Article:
Botswana produces the third largest diamond stone ever found, weighs 1098 carat
A big diamond that weighs 1,098 carat stone has been discovered in a Botswana mine. It is the third largest find in the world.
The mine where it was discovered is operated by a firm named Debswana. The precious stone was presented to the country’s president, Mokgweetsi Masisi, by Debswana’s acting managing director, Lynette Armstrong.
The stone measures 73 mm long, 52 mm wide and 27 mm thick. It has not been named yet.
Credits for the find go to Kefentse Oraken and Phodiso Selaledi, who were the first to sight it on the 1st of June.
“This is the largest diamond to be recovered by Debswana in its history of over 50 years in operation,” Armstrong said. “From our preliminary analysis it could be the world’s third largest gem-quality stone. We are yet to make a decision on whether to sell it through the De Beers channel or through the state owned Okavango Diamond Company… the rare and extraordinary stone … means so much in the context of diamonds and Botswana. It brings hope to a nation that is struggling.”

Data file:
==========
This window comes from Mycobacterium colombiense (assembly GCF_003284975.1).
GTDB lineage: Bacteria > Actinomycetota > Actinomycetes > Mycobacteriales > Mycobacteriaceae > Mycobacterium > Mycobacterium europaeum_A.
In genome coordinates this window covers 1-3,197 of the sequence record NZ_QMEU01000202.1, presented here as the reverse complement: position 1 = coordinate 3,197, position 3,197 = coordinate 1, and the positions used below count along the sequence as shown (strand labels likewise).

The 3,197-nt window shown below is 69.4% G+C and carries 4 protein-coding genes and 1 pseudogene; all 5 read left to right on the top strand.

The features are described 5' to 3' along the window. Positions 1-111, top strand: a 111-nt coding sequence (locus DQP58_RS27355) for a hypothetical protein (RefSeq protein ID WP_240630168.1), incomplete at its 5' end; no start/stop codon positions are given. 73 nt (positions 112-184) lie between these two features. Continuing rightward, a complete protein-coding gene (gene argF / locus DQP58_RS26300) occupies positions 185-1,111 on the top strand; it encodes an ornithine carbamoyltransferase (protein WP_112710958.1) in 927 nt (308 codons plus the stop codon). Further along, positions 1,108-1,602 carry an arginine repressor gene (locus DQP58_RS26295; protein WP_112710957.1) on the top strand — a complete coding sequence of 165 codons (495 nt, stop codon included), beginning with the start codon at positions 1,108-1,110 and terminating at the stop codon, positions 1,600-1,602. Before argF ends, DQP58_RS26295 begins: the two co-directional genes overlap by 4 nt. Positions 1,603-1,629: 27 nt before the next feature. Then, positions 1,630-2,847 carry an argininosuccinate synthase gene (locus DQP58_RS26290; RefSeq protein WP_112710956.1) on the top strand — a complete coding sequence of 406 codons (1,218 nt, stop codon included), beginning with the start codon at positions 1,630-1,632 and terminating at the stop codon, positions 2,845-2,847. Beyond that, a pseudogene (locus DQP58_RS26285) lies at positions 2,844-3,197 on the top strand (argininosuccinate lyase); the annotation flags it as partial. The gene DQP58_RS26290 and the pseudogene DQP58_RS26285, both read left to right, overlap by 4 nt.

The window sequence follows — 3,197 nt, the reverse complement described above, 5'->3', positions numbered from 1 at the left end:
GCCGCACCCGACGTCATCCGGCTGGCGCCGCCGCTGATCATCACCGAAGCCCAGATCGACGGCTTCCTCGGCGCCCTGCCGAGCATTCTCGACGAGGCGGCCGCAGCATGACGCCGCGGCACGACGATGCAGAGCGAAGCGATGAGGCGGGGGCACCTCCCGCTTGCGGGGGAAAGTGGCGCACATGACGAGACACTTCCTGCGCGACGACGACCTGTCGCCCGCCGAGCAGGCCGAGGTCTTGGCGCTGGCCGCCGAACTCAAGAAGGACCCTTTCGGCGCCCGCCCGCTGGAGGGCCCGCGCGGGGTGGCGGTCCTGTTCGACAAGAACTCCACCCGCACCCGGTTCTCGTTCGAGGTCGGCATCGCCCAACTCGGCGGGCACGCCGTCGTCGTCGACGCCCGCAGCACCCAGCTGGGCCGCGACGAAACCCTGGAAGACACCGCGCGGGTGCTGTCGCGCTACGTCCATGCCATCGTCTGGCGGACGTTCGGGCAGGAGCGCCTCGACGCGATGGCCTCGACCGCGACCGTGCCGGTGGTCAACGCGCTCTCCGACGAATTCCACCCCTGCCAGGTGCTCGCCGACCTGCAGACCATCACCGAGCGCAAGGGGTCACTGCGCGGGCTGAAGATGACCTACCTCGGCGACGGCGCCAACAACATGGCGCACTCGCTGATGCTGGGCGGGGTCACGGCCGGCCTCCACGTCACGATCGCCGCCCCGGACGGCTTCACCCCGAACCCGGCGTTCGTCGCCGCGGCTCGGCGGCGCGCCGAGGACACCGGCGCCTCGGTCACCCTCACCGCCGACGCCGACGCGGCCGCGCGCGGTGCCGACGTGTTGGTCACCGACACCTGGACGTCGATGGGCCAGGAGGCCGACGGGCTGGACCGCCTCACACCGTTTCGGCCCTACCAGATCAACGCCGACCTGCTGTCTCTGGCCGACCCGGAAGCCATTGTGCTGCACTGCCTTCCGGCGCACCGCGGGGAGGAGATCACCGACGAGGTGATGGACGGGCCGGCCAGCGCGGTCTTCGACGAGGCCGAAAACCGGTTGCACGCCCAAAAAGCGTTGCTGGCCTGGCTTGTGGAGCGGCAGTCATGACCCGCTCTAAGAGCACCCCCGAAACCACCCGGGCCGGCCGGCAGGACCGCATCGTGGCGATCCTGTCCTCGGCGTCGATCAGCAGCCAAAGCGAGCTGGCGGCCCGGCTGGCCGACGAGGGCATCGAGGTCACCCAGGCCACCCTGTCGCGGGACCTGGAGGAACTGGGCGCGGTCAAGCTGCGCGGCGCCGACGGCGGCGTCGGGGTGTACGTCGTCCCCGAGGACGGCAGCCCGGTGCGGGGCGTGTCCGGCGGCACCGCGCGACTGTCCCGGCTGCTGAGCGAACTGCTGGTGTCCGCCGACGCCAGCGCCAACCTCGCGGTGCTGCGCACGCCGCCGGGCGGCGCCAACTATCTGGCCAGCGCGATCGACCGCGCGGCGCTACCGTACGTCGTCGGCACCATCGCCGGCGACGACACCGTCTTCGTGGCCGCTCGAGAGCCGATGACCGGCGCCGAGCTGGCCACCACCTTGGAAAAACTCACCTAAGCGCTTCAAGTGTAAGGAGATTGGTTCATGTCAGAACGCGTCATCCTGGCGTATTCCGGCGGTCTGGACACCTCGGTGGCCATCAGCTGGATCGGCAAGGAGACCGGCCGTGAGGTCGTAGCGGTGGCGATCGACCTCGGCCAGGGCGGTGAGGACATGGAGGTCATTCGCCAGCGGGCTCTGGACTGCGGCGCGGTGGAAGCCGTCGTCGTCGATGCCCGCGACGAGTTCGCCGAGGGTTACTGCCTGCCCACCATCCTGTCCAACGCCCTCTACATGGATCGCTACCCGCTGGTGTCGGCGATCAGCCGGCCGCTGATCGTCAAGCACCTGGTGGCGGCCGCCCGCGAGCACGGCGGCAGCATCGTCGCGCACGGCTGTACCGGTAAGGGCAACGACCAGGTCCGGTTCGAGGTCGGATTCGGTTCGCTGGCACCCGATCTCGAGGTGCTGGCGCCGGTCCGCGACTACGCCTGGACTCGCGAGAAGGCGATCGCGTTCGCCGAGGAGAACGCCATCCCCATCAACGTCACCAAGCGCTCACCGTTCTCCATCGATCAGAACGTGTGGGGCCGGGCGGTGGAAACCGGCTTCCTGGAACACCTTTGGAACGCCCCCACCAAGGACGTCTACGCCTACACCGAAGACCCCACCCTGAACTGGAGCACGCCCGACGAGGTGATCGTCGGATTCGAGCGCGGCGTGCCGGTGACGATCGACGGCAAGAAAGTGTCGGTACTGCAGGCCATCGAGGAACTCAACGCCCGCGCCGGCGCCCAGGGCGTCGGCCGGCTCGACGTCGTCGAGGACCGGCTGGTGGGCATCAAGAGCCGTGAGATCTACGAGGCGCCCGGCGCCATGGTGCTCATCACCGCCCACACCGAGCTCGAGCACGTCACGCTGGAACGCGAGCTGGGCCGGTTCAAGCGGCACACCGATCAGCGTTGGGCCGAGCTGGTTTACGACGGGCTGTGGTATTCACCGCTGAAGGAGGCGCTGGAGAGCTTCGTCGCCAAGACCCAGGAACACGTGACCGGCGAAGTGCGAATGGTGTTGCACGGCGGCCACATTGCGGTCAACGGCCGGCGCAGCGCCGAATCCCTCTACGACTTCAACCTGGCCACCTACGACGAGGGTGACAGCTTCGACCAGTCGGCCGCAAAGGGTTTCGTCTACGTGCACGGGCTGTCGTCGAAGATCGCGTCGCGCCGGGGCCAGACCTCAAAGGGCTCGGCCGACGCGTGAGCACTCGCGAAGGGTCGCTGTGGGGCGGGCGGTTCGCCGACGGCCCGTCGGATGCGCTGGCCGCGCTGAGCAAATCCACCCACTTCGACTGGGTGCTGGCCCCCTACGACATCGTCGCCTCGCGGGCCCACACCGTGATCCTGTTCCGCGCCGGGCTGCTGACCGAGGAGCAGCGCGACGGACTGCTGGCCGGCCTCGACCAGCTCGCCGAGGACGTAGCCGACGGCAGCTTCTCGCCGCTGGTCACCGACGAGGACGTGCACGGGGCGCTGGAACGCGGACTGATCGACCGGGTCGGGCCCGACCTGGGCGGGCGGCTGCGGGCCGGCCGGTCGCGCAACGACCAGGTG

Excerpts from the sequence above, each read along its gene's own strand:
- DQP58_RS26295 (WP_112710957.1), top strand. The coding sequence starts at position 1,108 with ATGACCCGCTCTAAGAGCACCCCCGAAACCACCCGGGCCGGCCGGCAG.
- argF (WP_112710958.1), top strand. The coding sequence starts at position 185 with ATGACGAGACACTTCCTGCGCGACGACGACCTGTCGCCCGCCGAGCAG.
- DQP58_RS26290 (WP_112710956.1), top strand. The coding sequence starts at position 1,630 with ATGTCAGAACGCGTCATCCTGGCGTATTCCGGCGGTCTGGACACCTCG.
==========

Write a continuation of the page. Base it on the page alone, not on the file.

Armstrong hopes to find bigger stones as her company has started using a modern, state of the art diamond pilot plant.
Other record holders
The largest ever diamond stone, named the Cullinan, was found in South Africa and weighs 3,106 carat. The 2nd heaviest was found in Botswana in 2015, named Lasedi La Rona and weighs 1,109 carat.
The most recent heaviest find in the mine was in 1993 and it weighed 446 carats.
Debswana is jointly owned by De Beers Group and the government of Botswana. The government gets 80 percent of revenues from the sales of the precious stones. It was formed in 1969, after diamonds were found in the country in 1967.
Output fell 29 percent in 2020 for Debswana to 16.6 million carats. Total value of the sales of the stones fell 30 percent to 2.1 billion dollars, due to the effect of the pandemic on both production and demand.
For the year 2021, Debswana wants to drive output up by 38 percent to 23 million carats. Mining operations and sales of diamonds are gradually returning to normal as travel restrictions are being lifted.